Archive for August 19th, 2007

Mathematics and cryptography

August 19, 2007

In the Septmeber issue of AMS notices, Neal Koblitz writes about mathematics, cryptography and the (at times uneasy) relationship between the two (pdf). I have not completed reading the piece–I am half-way through–however, whatever I have read so far, I found very interesting.

Here is, for example,  some interesting historical trivia about some of the early Crypto conferences:

The free-spirited tone of the meetings in those years reflected the colorful and eccentric personalities of some of the founders of and early researchers in cryptography. One such person was Whit Diffie, a brilliant, offbeat, and unpredictable libertarian who in 1976 has coauthored (with Martin Hellman) the most famous paper in the history of crystallography.  Diffie used to run the “rump session”, where informal, irreverent, and often humorous presentations were the norm. There was heckling, and at one point Whit had to  impose some restrictions on what could be thrown at a speaker (empty beer cans were okay, but not full ones).

There are also some words of wisdom, like this:

My tone was apologetic to my readers for taking their time with mathematics that, while of great interest to theoreticians, was unlikely, I said, ever to be applied to cryptography. Then within a year I was intensively studying Silverman’s attack on ECC that was based precisely on the idea behind that conjecture. This shows that it is unwise to predict that a certain type of mathematics will never be used in cryptography.

and this:

In academia, the best way to mend fences is to give out money.

Koblitz goes on to mention a couple of downsides associated with funding for  mathematical topics which are of interest to cryptographers:

It was sad that some mathematicians seemed to feel pressured into portraying their research as being somehow related to cryptography.

Apparently the availability of money from NSA had had a corrupting effect on some mathematicians, who started to think in nationalistic and jingoistic terms…

On the whole, an interesting article worth spending an hour or two, reading. Take a look!

Some movie recommendations

August 19, 2007

Here are a few movies that I watched recently:

  1. Something the Lord made;
  2. The history boys;
  3. A midsummer night’s sex comedy;
  4. Pygmalion.

All the movies are about some aspect of academic (and teaching) life, and are very enjoyable.

Physicists on economics

August 19, 2007

If economics can tell us something useful about crime, marriage, or carpooling—as I believe it can—then other academic disciplines should have something to tell us about economies. Last month, Science published an example that may turn out to be important. Two physicists, Cesar Hidalgo and Albert-László Barabási, and two economists, Bailey Klinger and Ricardo Hausmann, have been drawing unusual pictures of economic “space” that promise a deeper understanding of the biggest question in economics: why poor countries are poor.

Tim Harford in Slate (the piece is titled Milton Friedman, meet Richard Feynmann).  Take a look!

U S Air Force misses Nobel

August 19, 2007

No, not for peace! And, no, this is no onion story either.

Dynamics of Cats tells the fascinating story of the discovery of pulsars by a radar officer:

Now, Joe mentioned in the discussion afterwards, and others have mentioned this, that the DEWs had seen pulsars – fluctuating new celestial sources as early as 1964 for the Thule stations. But, it was all anecdotal. Schisler kept logs and he still has them, neat handwritten time and location logs with annotation on strength and nature of the source. This is for real, Dick Manchester checked the numbers, this guy discovered pulsars several months before Jocelyn, and took notes. But, the information, which reveals the DEW radar capabilities was classified.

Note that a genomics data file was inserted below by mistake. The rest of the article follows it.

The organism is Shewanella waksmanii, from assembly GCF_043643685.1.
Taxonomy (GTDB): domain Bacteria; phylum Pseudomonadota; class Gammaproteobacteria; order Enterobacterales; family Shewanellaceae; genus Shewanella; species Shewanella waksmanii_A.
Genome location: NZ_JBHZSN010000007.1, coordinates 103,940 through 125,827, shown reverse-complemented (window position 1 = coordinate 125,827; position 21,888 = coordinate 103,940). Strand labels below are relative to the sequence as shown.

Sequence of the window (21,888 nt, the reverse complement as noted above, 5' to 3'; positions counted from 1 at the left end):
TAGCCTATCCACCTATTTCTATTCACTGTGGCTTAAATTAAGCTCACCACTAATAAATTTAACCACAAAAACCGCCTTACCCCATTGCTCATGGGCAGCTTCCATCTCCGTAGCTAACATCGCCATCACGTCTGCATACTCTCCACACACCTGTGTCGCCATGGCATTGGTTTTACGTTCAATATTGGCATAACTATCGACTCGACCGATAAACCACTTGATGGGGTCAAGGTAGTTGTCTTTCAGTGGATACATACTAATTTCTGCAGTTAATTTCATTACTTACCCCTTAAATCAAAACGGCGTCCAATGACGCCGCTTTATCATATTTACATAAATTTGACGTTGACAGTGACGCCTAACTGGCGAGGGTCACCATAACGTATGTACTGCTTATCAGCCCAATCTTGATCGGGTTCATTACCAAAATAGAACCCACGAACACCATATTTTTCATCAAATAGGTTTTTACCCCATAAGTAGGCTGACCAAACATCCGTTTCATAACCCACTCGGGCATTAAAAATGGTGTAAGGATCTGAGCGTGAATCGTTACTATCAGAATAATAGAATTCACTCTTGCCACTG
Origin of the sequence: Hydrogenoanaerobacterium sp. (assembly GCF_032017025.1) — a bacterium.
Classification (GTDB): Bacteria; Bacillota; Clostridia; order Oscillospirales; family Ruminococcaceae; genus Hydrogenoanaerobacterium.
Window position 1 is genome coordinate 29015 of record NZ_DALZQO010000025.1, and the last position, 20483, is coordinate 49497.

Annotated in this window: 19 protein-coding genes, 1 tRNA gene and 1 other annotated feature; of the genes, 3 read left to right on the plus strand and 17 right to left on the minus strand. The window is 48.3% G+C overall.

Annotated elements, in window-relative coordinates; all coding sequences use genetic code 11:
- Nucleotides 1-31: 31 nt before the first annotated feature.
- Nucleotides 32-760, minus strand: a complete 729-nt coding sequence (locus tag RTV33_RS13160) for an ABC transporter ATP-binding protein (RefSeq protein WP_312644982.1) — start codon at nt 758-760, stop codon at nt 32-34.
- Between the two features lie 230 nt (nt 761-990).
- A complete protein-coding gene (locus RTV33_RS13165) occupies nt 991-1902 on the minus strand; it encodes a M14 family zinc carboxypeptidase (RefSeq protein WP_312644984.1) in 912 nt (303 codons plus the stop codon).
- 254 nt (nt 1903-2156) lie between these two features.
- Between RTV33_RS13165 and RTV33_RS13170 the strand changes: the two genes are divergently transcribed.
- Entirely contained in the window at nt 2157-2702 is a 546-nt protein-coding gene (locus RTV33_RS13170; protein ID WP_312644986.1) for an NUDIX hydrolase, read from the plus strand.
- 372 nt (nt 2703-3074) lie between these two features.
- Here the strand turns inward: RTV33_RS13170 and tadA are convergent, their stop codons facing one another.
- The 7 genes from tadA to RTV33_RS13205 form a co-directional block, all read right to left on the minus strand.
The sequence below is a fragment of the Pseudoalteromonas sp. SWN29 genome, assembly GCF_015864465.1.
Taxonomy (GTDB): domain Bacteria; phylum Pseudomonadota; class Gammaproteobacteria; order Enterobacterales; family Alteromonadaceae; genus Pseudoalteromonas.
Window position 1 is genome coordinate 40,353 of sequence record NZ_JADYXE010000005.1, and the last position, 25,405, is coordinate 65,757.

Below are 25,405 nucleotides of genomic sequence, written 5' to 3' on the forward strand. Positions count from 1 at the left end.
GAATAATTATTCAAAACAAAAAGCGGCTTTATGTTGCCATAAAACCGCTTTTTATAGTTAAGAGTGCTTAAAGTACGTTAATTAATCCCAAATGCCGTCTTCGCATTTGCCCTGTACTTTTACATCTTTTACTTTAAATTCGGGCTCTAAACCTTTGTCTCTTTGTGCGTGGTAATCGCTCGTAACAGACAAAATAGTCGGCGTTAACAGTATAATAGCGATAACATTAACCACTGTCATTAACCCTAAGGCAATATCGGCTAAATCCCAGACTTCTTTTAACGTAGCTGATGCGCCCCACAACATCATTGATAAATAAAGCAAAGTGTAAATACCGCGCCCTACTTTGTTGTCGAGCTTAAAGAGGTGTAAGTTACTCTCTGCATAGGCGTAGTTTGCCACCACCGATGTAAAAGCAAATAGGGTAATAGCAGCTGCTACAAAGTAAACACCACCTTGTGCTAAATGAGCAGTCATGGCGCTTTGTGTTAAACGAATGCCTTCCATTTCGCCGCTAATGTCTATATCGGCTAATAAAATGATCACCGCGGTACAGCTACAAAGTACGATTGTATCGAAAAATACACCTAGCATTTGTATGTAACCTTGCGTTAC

Take a look!

A snippet from Guha (about Japan)

August 19, 2007

A piece of information that I did not know about Japan:

… a new constitution had been presented for approval to the Japanese parliament, the Diet. This document had been almost wholly written by a group of foreigners. In early February 1946, twenty-four individuals –all Americans, and sixteen of them military officials–met in a converted ballroom in Tokyo. Here they sat for a week, before coming up with a constitution they thought the Japanese should adopt. This was then presented as a fait accompli to the local political leaders, who were allowed to “Japanize” the draft by translating it into the local tongue. The draft  was also discussed in the Diet, but every amendment, even the most cosmetic, had to be approved by the American authorities.

Wiki gives a slightly better perspective on the reasons as to why the Japanese might have allowed such a drafting:

Prime Minister Shidehara Kijuro and many of his colleagues were extremely reluctant to take the drastic step of replacing the 1889 Meiji Constitution with a more liberal document.

In fact, Wiki goes on to inform us,

in adopting the new document the Meiji Constitution would not be violated, but rather legal continuity would be maintained. Thus the 1946 constitution was adopted as an amendment to the Meiji Constitution in accordance with the provisions of Article 73 of that document.


A couple of writing related links

August 19, 2007

The first is a blogpost by Jenny Davidson on the phases involved in “the creation of a text”–I guess that is academic speak for writing; it is also via Jenny Davidson, that I found a link to this delightful essay on punctuation (and its sanctity?):

The assumption that one has the right to repunctuate a writer’s texts is in fact a very dangerous one, since it leaves modern writers open to all kinds of abuse.

Take a look!